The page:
The clip begins with the Iranian Minister for Culture and Guidance being brought a copy of the script for Argo. It ends with Mark (Christopher Denham) telling Tony, ‘So we’ll see you at two.’

Remind the students of the comments about trust (Tony: ‘I’m asking you to trust me.’ Joe: I don’t trust you.’) Ask them to suggest reasons for Joe’s distrust of Tony and his plan. Possible reasons might include the risky and far-fetched nature of the plan, the level of danger the plan exposes the six to, and the fact that Joe doesn’t know Tony. Now ask them to think about counter-arguments, reasons why he should trust Tony. Possible answers here include the fact that they aren’t safe even if they don’t follow Tony’s plan, Tony has experience of this kind of mission (even if he hasn’t used the fake-film method before) and there is no alternative escape route available.

Ask the students how they decide who and what to trust. Ask them to give examples of some of the trust decisions that people have to make. If they need prompting, you might like to suggest some of the following:

  • Deciding which political party to vote for – who do you trust to keep their election promises and to make wise decisions about running the country?
  • Deciding whether or not to share important secrets with friends.
  • Deciding who’s career advice to take.
  • Deciding whether or not to believe the claims of a particular religion.

Put the students into small groups and ask each group to discuss what evidence might be required to persuade them to put their trust in claims supporting the existence of God. Give them a few minutes to discuss, then allow the groups to feed their conclusions back to the whole class.

If it comes up naturally, point out that some people might say that they would believe in God if he actually made himself known to them, rather than being an unseen, unfelt presence (or, depending on your point of view, absence). Explain that many Christians would argue that their claims about the existence of God are based, at least in part, on personal experience. For the rest of this lesson you are going to help the students to explore those claims.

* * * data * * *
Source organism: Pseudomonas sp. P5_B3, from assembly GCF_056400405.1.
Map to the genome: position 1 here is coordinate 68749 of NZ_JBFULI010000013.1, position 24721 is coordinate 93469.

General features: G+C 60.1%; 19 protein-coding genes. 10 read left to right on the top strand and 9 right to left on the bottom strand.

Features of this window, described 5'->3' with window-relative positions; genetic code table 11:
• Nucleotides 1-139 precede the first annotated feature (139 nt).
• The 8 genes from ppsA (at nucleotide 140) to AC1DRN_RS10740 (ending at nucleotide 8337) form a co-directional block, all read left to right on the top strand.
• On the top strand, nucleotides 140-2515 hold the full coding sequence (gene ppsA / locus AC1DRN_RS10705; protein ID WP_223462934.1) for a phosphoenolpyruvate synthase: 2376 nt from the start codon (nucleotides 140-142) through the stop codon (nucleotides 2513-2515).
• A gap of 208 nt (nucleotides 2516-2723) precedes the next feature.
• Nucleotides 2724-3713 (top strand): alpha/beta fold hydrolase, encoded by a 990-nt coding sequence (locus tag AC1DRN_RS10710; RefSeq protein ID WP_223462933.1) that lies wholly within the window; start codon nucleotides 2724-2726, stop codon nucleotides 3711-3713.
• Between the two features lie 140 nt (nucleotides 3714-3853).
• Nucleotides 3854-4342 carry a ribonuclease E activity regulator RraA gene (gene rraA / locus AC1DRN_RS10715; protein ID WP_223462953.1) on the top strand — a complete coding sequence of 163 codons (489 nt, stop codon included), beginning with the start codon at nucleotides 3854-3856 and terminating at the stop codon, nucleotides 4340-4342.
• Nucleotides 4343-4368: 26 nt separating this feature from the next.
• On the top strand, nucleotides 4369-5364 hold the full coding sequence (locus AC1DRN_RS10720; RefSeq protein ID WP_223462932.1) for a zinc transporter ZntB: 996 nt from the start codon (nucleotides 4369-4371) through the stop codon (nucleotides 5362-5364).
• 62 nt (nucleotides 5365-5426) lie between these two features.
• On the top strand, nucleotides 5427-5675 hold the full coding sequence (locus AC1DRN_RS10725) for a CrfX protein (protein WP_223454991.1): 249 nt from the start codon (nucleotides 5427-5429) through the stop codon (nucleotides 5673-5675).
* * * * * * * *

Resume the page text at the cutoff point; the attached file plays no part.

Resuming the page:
Get the students to read John 1:14 and 18. Explain that ‘the Word’ is Jesus, who Christians believe is God come to earth as a human. Discuss what implications these verses have for what Christians understand to be true about God.

Hand out the worksheet and ask the students to consider why Dr William Lane Craig decided to believe in God. (Dr William Lane Craig is a respected philosopher and Christian speaker whose work is part of the WJEC Philosophy and Ethics ‘A’ level syllabus. The story on this worksheet is taken from where it is part of a larger debate between Dr Craig and Dr Edwin Curley on the existence (or otherwise) of God. You could refer more able students to the full transcript of the debate to provide differentiation within this lesson.) Ask the students to write down the main reasons why experience might prompt people to believe something is true, as well as writing down any objections they can think of to these arguments.


Ask the students to prepare a list of reasons for trusting the evidence cited by Christians for believing in the existence of God, and a parallel list of reasons to not trust that evidence. Students should use their lists to write a short statement about the merits of believing (or not believing) in God. They can choose to let this statement reflect their own personal point of view, or to generally address the issue of weighing evidence and coming to a decision without nailing their own colours to the mast. You might want to remind them that they won’t be marked for coming to the ‘right’ conclusion (whatever you deem that to be), only for demonstrating their understanding of the relevant issues.


  • A list of Cluedo clues and a pre-prepared envelope with one suspect, weapon and location sealed inside it.
  • A copy of the film Argo and the means to play it.
  • Bibles.
  • William Lane Craig worksheet.